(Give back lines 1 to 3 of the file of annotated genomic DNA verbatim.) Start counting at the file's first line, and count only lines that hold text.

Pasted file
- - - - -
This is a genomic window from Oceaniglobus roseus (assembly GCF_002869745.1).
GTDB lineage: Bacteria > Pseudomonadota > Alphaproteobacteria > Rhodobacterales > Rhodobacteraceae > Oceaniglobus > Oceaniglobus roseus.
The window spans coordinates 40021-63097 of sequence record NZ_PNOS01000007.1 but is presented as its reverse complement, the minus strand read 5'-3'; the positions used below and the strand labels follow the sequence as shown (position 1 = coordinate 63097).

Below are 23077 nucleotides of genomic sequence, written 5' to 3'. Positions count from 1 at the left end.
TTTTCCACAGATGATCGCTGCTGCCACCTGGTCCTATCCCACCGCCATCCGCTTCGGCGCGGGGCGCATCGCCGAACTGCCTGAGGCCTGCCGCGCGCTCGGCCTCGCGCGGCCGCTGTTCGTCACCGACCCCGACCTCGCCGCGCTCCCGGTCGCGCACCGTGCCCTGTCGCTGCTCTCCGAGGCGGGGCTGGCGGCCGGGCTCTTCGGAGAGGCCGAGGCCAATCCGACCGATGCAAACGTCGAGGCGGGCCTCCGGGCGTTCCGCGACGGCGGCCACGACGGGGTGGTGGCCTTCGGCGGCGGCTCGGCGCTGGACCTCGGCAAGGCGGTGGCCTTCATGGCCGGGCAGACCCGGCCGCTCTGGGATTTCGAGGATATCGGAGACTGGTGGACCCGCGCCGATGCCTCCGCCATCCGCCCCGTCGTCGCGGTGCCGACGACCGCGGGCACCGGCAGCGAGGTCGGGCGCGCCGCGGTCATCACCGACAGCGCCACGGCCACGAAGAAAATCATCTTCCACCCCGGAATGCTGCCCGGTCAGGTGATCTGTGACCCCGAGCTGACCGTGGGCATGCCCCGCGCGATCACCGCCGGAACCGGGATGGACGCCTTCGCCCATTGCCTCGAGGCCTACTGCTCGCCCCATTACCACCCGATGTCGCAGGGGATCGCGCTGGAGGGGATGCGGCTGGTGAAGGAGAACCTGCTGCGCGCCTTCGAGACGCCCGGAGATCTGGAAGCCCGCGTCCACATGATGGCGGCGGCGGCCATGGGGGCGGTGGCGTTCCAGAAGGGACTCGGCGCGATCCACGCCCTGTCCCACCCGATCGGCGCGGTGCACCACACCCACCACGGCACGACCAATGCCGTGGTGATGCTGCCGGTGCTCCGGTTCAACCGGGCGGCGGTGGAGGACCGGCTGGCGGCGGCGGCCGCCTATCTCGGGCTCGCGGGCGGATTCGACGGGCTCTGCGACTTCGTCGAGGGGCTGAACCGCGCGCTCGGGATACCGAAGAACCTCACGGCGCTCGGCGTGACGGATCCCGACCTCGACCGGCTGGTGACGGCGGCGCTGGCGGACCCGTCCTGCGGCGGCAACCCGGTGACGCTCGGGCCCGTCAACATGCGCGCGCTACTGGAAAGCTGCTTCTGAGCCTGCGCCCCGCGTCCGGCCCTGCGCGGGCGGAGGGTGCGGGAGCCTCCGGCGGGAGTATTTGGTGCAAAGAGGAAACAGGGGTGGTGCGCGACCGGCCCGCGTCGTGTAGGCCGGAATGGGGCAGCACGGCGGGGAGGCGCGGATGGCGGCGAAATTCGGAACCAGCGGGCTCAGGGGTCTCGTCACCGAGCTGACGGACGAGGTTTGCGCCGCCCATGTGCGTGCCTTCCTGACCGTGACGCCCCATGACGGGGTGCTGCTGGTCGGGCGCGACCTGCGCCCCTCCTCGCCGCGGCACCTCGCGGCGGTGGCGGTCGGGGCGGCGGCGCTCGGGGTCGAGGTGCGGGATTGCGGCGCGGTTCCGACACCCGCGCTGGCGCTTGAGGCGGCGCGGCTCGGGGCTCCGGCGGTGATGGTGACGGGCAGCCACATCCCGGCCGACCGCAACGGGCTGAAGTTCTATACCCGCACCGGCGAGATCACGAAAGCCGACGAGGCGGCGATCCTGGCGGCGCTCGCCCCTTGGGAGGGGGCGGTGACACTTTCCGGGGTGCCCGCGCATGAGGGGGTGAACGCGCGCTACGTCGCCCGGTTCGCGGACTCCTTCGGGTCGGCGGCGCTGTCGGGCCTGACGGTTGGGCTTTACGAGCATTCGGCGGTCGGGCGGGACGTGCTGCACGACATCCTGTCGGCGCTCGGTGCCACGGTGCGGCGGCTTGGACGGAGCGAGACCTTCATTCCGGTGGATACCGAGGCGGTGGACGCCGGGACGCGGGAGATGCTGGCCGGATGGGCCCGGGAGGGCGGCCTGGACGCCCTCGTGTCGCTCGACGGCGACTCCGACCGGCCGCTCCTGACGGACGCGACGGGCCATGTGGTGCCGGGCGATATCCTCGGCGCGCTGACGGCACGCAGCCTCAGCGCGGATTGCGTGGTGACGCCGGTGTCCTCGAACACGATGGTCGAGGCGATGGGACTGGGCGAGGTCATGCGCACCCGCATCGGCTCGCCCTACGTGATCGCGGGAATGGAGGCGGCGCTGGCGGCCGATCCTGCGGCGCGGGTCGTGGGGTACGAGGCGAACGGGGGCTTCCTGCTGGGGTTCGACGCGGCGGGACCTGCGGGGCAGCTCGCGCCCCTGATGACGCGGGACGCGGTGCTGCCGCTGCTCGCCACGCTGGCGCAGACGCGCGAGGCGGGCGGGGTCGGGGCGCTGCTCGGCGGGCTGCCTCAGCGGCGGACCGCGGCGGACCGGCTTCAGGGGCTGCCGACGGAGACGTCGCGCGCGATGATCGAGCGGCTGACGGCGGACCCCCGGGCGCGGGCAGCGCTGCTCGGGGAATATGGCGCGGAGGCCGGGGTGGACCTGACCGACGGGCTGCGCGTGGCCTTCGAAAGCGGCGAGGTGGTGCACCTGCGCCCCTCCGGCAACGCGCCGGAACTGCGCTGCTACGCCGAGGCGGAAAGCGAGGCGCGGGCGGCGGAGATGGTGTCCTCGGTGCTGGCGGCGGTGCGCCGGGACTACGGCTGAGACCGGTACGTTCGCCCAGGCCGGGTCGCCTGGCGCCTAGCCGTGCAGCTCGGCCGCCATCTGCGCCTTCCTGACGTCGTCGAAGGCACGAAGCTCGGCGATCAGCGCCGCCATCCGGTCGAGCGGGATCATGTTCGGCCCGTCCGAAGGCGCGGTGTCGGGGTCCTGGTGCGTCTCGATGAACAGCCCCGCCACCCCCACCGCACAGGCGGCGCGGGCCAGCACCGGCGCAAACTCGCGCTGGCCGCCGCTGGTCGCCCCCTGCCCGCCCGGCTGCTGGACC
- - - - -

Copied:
This is a genomic window from Oceaniglobus roseus (assembly GCF_002869745.1).
GTDB lineage: Bacteria > Pseudomonadota > Alphaproteobacteria > Rhodobacterales > Rhodobacteraceae > Oceaniglobus > Oceaniglobus roseus.
The window spans coordinates 40021-63097 of sequence record NZ_PNOS01000007.1 but is presented as its reverse complement, the minus strand read 5'-3'; the positions used below and the strand labels follow the sequence as shown (position 1 = coordinate 63097).